Defense officials have been warning for months that the Pentagon must prepare for a new era of austerity after a long period of growth that has swelled military spending to its highest level, adjusted for inflation, since World War II.
But as lawmakers and the White House move closer to a grand bargain that could reshape the country's fiscal priorities, Pentagon budget planners are scrambling to keep up. Military officials said they are girding for the possibility that they will have to reduce projected spending by as much as $800 billion over the next 12 years.
That's twice the worst-case forecast they confronted as recently as April, when President Obama warned his administration that it might have to cut $400 billion from its national-security budgets over the same time frame.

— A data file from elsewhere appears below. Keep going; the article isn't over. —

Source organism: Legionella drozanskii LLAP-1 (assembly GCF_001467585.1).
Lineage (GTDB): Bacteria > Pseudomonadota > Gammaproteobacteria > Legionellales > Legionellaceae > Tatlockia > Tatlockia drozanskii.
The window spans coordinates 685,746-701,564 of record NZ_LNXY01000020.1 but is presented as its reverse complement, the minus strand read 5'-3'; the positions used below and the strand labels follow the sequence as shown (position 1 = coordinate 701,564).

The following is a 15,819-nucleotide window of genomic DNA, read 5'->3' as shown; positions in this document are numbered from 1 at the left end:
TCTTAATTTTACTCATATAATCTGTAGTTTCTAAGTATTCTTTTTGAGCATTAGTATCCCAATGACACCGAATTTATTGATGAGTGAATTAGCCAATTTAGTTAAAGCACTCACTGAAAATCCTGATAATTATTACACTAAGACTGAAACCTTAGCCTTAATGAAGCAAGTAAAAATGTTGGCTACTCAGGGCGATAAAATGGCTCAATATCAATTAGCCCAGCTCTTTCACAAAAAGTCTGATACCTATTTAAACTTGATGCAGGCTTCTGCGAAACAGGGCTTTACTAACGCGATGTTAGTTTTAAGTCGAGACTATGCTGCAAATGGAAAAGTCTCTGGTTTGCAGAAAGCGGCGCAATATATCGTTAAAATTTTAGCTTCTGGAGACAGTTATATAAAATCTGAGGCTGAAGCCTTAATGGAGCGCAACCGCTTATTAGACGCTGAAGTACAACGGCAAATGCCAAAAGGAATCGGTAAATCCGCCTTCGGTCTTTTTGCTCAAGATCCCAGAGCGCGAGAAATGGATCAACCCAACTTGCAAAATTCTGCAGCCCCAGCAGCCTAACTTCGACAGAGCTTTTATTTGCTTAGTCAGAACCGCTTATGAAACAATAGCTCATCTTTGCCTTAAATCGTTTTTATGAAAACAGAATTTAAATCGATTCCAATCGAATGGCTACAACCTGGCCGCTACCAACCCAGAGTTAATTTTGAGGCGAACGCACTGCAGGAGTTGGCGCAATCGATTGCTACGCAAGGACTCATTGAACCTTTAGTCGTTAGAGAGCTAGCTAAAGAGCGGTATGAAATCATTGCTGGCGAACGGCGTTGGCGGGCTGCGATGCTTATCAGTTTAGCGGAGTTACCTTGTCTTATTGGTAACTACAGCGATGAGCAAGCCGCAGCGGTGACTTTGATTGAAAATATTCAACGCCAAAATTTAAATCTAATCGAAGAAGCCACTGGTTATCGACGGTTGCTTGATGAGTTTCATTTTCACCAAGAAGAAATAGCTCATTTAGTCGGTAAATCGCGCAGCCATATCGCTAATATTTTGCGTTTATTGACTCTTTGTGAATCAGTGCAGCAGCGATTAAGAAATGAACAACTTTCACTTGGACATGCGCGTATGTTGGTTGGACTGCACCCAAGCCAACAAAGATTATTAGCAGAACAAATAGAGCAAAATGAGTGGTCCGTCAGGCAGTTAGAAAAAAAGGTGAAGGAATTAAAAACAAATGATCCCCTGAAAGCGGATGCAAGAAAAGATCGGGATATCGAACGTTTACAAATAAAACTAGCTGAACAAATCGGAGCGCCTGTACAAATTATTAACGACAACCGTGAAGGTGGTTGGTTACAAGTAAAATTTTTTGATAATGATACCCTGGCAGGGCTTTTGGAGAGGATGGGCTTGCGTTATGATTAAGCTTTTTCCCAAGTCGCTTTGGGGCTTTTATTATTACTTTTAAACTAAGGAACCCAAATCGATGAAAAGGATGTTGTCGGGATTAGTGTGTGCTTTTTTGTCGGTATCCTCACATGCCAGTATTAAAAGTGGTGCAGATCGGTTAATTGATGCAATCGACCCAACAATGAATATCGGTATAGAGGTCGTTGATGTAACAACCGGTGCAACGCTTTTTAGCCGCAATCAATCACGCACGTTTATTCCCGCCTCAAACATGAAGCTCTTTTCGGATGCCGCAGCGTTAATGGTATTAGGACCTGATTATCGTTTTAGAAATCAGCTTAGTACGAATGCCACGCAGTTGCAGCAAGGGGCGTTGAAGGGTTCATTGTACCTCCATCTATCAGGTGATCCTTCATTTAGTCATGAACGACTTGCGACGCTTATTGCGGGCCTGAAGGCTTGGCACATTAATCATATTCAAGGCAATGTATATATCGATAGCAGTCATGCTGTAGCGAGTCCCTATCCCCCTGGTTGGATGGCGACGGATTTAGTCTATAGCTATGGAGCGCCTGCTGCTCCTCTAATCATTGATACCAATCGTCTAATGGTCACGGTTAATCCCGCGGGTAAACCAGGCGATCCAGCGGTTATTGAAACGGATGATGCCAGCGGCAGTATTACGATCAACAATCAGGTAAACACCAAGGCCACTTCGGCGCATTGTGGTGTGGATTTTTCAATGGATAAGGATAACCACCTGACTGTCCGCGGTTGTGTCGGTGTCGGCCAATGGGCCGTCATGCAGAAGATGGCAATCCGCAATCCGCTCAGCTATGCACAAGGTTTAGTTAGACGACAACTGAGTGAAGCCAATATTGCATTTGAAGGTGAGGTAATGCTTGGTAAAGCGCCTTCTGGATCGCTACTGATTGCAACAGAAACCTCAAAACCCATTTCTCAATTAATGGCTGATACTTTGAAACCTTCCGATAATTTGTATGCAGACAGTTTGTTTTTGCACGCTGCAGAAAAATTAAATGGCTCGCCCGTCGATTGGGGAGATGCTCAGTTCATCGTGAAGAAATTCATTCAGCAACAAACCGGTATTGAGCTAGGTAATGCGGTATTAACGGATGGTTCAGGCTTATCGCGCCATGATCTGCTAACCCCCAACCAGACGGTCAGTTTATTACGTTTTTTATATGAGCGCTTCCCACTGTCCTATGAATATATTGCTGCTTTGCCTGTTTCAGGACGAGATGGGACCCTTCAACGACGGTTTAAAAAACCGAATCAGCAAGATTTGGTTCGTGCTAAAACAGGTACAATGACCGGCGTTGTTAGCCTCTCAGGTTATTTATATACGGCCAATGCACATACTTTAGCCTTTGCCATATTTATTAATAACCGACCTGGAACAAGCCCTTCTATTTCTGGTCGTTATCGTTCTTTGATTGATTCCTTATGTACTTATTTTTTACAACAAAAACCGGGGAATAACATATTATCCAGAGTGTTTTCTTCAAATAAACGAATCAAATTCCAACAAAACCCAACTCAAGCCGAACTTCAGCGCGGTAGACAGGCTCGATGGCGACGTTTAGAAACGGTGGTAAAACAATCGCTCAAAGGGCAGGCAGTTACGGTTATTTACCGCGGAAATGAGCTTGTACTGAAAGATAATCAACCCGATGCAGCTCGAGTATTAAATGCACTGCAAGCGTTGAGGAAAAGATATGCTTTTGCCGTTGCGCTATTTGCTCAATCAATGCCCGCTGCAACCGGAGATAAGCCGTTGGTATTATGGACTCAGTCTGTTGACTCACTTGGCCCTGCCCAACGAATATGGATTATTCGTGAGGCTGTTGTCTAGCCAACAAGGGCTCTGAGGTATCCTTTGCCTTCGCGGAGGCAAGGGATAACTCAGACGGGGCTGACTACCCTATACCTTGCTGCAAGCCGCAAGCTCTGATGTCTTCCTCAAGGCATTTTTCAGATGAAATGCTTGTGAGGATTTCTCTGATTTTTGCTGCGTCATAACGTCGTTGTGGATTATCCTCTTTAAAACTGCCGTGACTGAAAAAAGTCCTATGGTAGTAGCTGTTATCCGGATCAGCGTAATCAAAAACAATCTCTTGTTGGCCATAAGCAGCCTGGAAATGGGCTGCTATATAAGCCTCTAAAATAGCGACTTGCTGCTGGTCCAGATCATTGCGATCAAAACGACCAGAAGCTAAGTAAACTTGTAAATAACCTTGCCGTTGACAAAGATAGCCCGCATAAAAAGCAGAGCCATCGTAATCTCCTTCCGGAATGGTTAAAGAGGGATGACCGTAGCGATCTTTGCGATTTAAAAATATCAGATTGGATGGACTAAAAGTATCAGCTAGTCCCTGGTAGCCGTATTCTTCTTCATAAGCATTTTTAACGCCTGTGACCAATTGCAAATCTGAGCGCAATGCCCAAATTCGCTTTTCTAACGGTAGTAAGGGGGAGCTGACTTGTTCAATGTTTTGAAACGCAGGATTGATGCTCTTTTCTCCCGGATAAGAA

That has opened the door to internal discussion on whether the Pentagon will have to revisit several high-profile weapons programs that until recently were considered safe.
The Navy, for instance, is feeling pressure to cancel its next-generation ballistic-missile submarine and to reduce its fleet of 11 aircraft carriers. The Air Force is facing renewed doubts about its futuristic long-range bomber. And the Army is worried that it will have to shrink the size of its active-duty force even further; the number of soldiers is already planned to drop from 569,000 to 520,000 over the next five years.
In the past, the Pentagon could count on strong support for ever-rising budgets from Republicans and conservative Democrats. But that has changed rapidly; even some GOP leaders are now calling for once-unthinkable reductions in military spending.
On Monday, for example, Sen. Tom Coburn (R-Okla.) released a plan that would shrink the Pentagon's planned budgets by $1 trillion over the next decade. Other Republicans, while not as ready to cut military spending that deeply, say it's more important to avoid tax hikes as they look for solutions to the nation's fiscal ills.